Conservatives accused of hypocrisy in dealing with immigrants
April 2nd, 2011 - 12:43pm
Policies prove they are no friends to new Canadians or foreign workers
Hypocritical federal Conservatives are reaching out to immigrant Canadians on one hand, but crafting policies that punish them with the other, says Alberta’s largest labour group and Linda Duncan, who is seeking re-election in the federal riding of Edmonton-Strathcona.
“Conservative Immigration Minister Jason Kenney has made a very public attempt to court immigrant votes in the coming federal election,” says Duncan, the NDP’s candidate for Edmonton-Strathcona. “However, his actions speak louder than words. The truth is that Conservatives want to cut real immigration to Canada, while relying more on migrant labour to meet Canada’s needs for workers.”
Gil McGowan, President of the Alberta Federation of Labour, said a new rule in the Temporary Foreign Worker (TFW) program that comes into effect April 1 is proof that the Conservatives want to prevent workers from settling in Canada.
“The ‘four-years-and-you’re-out’ rule will make it almost impossible for low-skilled temporary workers to even consider becoming citizens,” says McGowan. The new regulation imposes a four-year cumulative limit on temporary foreign workers. This means that after they work a four-year term, they will be expelled from Canada and will have to wait four years before becoming eligible to again work here temporarily.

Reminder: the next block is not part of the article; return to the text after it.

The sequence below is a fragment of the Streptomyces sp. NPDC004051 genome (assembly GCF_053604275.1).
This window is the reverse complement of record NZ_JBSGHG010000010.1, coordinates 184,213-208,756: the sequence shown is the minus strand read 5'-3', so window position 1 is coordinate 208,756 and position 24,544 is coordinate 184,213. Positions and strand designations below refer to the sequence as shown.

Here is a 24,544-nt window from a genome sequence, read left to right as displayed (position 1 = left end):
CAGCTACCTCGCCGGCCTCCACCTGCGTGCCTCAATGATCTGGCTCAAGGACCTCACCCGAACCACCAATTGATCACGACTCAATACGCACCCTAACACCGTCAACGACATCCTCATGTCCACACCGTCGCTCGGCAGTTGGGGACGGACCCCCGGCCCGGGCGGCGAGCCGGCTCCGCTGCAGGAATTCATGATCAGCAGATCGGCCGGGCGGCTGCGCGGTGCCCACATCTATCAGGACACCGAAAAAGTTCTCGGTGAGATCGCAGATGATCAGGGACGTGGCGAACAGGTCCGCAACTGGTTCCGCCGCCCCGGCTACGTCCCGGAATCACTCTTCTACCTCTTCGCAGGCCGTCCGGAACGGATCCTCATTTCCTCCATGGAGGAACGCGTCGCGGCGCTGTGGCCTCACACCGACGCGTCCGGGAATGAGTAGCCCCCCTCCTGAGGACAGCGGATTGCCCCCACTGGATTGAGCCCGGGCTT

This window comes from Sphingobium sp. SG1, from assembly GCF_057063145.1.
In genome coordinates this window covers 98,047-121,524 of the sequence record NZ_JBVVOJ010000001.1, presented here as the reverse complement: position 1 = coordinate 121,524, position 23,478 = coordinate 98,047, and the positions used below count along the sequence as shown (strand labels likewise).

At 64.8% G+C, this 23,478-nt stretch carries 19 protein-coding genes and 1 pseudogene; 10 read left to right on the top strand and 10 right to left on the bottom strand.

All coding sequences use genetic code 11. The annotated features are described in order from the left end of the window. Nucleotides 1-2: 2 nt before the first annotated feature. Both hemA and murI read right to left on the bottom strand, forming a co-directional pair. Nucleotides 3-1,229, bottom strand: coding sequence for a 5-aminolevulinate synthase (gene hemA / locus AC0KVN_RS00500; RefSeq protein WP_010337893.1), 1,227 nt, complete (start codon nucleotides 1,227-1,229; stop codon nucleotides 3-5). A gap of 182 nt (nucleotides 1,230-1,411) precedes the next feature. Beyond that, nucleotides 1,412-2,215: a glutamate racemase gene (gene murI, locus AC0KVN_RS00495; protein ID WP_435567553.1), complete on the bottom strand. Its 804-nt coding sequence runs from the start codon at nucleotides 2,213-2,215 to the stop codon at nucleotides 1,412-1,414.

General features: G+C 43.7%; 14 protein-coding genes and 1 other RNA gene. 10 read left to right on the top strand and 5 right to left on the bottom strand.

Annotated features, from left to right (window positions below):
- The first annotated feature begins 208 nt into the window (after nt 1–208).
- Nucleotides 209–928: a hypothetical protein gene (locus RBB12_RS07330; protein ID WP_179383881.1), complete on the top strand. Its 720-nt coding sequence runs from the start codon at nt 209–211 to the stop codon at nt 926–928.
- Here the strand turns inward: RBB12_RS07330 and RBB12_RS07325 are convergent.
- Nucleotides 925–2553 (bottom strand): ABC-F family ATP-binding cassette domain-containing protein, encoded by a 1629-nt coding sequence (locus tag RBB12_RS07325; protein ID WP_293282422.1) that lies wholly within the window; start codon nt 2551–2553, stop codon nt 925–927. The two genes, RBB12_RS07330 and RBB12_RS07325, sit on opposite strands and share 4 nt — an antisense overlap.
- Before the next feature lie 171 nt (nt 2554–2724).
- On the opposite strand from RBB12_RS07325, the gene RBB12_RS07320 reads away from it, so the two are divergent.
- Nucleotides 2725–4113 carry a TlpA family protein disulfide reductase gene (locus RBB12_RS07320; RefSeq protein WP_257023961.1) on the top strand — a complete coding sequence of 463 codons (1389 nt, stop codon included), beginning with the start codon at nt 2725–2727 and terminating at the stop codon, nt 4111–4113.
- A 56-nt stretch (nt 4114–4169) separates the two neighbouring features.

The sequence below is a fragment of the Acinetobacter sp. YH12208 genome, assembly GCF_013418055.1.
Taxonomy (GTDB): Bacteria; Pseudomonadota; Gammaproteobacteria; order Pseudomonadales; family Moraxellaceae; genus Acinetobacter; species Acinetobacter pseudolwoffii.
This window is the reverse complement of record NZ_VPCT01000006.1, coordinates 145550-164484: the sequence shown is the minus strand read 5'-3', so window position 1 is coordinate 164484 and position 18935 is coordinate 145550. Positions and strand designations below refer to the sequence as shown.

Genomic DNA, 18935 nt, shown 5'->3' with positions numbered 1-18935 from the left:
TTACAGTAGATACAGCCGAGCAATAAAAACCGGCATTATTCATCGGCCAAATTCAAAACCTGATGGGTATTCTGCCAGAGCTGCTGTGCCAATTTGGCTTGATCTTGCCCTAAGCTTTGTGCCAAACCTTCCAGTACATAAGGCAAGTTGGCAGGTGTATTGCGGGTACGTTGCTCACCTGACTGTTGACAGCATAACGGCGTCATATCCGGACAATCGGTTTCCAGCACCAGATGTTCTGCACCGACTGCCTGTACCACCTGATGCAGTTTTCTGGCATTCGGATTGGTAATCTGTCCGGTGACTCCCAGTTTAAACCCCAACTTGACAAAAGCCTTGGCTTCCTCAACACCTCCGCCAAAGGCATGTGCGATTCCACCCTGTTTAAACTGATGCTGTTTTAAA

“The Conservatives say they are the party for immigrants, but reports last month showed the government was considering a 20-per-cent cut to immigration targets for skilled-worker category and a 25-per-cent cut to the family reunification category. In January, the government cut $53 million in funding for immigrant-settlement agencies. It’s pure hypocrisy,” says McGowan.
“Rather than welcome immigrants to Canada as permanent and contributing members to our communities, the government wants to rely on temporary migrant workers from overseas. These people work here, pay taxes here and contribute to our communities, but they have no hope of putting down roots and no hope of becoming citizens. We need to be clear on this – temporary foreign workers are not immigrants, they do not get to stay, they do not get to be with their families, they are condemned to second-class lives in the countries where they work,” says Duncan.
The TFW program is rife with abuse, according to McGowan. Workers are charged thousands of dollars in illegal fees, often live in homes owned by employers or agencies who charge outrageous rents, are told to work long hours while being denied fair rates of pay – but are afraid to complain because their employer can lay them off and have them deported.
“The Tories would rather have temporary workers solve the nation’s labour problems, even though it will undoubtedly mean more workers being abused and will push wages down for all Canadian workers,” says McGowan.